The Economics of Immigration: Market-Based Approaches, Social Science, and Public Policy

Oxford University Press
Free sample

The Economics of Immigration summarizes the best social science studying the actual impact of immigration, which is found to be at odds with popular fears. Greater flows of immigration have the potential to substantially increase world income and reduce extreme poverty. Existing evidence indicates that immigration slightly enhances the wealth of natives born in destination countries while doing little to harm the job prospects or reduce the wages of most of the native-born population. Similarly, although a matter of debate, most credible scholarly estimates of the net fiscal impact of current migration find only small positive or negative impacts. Importantly, current generations of immigrants do not appear to be assimilating more slowly than prior waves. Although the range of debate on the consequences of immigration is much narrower in scholarly circles than in the general public, that does not mean that all social scientists agree on what a desirable immigration policy embodies. The second half of this book contains three chapters, each by a social scientist who is knowledgeable of the scholarship summarized in the first half of the book, which argue for very different policy immigration policies. One proposes to significantly cut current levels of immigration. Another suggests an auction market for immigration permits. The third proposes open borders. The final chapter surveys the policy opinions of other immigration experts and explores the factors that lead reasonable social scientists to disagree on matters of immigration policy.
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About the author

Benjamin Powell is the Director of the Free Market Institute and Professor of Economics in the Rawls College of Business at Texas Tech University. He is a past President of the Association of Private Enterprise Education and a senior fellow with the Independent Institute. He has published several books and more than 50 scholarly articles, writes frequently in the popular press, and is interviewed regularly on television. He earned his Ph.D. in economics from George Mason University.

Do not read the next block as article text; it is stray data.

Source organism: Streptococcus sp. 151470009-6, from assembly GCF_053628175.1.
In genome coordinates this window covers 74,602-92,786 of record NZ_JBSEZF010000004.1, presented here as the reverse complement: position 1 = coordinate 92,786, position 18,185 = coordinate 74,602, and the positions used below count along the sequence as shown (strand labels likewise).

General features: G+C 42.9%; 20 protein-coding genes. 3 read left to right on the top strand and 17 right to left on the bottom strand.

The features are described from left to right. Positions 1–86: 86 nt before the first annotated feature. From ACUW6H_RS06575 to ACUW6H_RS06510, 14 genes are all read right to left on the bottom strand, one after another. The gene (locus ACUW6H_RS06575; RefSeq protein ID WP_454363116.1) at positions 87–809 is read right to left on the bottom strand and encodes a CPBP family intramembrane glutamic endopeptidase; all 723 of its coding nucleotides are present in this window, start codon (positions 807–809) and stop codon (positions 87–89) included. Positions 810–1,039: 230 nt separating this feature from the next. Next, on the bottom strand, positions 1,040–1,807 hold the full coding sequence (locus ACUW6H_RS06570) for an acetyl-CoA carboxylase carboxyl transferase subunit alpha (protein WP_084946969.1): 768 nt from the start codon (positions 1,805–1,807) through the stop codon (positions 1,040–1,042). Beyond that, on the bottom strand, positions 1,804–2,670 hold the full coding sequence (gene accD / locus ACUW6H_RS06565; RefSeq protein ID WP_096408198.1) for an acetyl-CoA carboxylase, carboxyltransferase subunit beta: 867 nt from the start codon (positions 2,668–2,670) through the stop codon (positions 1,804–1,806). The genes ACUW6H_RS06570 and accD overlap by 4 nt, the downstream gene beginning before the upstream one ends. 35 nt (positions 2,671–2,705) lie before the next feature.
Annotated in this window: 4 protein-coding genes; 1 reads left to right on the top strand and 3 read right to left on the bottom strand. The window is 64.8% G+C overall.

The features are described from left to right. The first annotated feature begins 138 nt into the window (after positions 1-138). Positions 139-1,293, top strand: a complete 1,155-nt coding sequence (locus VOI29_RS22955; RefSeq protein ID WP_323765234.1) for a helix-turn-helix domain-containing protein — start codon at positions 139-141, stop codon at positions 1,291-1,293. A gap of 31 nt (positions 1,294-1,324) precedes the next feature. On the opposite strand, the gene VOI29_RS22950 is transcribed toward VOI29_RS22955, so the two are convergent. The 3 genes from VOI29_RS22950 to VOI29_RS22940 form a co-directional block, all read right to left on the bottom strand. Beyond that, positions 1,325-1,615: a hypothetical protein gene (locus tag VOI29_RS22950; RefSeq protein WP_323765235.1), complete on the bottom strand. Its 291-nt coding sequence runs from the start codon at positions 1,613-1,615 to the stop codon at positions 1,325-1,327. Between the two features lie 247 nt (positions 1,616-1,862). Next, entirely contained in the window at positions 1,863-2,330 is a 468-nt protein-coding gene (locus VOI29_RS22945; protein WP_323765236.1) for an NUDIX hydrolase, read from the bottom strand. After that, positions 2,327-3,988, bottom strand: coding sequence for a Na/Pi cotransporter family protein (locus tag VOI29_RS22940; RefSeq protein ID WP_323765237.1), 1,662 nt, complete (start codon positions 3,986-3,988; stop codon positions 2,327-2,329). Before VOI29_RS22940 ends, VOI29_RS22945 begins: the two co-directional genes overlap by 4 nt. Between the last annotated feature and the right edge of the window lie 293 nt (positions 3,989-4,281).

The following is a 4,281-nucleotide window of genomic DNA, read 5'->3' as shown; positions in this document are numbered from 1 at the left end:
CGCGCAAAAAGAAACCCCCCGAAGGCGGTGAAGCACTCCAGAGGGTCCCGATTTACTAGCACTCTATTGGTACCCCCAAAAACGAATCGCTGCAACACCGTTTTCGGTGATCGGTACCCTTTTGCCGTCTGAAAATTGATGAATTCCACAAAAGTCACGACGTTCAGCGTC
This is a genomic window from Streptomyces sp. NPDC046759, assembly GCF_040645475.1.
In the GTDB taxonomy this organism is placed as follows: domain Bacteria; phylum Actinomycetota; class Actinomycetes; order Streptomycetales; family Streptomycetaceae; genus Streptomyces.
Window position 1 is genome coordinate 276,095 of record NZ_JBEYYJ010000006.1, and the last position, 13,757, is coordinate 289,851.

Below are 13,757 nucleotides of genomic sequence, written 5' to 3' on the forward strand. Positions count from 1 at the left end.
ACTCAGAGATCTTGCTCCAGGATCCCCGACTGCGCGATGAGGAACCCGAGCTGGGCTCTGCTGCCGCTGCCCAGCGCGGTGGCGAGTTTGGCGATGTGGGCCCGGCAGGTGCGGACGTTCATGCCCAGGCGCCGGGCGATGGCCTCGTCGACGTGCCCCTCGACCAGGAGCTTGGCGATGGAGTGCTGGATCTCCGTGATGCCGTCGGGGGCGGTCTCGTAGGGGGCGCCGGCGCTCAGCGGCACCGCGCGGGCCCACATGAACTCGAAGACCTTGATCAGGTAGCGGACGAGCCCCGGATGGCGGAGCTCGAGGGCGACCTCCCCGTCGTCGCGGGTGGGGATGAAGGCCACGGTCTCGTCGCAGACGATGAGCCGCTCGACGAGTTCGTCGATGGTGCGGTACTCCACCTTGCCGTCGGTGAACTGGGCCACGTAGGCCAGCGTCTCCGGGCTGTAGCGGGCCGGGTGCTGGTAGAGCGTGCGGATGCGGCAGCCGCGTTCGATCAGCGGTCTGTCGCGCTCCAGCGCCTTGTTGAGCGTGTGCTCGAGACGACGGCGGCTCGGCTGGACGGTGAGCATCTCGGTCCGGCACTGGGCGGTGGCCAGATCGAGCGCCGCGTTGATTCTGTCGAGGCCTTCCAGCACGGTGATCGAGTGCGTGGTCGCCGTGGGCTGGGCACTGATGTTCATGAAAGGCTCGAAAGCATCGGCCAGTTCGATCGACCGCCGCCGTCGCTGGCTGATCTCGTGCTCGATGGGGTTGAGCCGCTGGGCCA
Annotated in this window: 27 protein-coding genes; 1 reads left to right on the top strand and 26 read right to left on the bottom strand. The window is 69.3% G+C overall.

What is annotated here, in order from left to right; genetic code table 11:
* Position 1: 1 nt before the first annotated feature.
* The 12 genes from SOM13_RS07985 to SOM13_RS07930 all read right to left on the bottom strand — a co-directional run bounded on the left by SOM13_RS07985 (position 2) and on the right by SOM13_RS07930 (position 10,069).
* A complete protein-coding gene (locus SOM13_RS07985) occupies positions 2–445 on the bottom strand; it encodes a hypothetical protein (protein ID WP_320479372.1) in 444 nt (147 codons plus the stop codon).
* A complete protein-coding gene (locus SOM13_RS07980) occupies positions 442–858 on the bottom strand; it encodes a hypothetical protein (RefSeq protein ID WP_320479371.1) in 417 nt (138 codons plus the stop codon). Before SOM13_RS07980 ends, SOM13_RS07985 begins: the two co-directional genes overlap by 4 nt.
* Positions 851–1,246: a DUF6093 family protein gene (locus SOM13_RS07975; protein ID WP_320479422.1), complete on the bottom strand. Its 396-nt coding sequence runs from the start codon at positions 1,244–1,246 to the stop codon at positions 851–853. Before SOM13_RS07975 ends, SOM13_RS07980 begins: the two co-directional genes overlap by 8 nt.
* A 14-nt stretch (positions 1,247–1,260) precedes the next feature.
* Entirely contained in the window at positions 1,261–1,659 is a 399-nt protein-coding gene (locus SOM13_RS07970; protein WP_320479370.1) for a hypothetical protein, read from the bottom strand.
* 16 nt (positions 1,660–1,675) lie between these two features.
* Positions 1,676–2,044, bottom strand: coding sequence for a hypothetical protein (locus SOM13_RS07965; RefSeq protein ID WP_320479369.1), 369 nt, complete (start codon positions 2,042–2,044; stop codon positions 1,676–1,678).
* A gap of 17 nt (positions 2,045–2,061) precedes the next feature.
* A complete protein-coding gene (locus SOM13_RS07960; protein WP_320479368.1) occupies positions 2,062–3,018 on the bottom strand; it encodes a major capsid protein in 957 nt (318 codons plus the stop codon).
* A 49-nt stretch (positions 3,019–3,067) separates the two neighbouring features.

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Additional Information

Publisher
Oxford University Press
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Published on
Aug 24, 2015
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Pages
256
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ISBN
9780190258818
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Language
English
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Genres
Business & Economics / Labor
Law / Emigration & Immigration
Political Science / Civics & Citizenship
Political Science / Public Policy / Social Policy
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Content Protection
This content is DRM protected.
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Eligible for Family Library

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Migration has been a widely discussed and debated issue in recent years while events in Africa and the Arab world have caused migration on a huge scale and pushed the subject close to the top of the political agenda. Globalisation, climate change and demographic developments in the West provide a backdrop to the current discourses and policies on migration. There is a conflict between humanitarian impulses and protectionism. Recent decades have seen an increase in research and writing, in the UK and internationally, on the different aspects of migration. The increase in numbers and diversity of migrants is recognised as posing significant challenges and opportunities for social and public policies. Simultaneously the policy landscape on migrants entitlements to public services, as well as notions of social protection. are in a state of flux in the context of the adoption of austerity policies across the European Union and beyond. These trends have significant implications on access to services generally, including health and social care services. Philomena de Lima provides a contemporary understanding of migrants and migration processes and trends. She reviews the conceptual and theoretical discourses on integration and citizenship rights with a particular focus on issues related to migrants access to services, including health and social care services. The book will inform and educate social science students, policy-makers and those wrestling on a practical level with the implications of migration.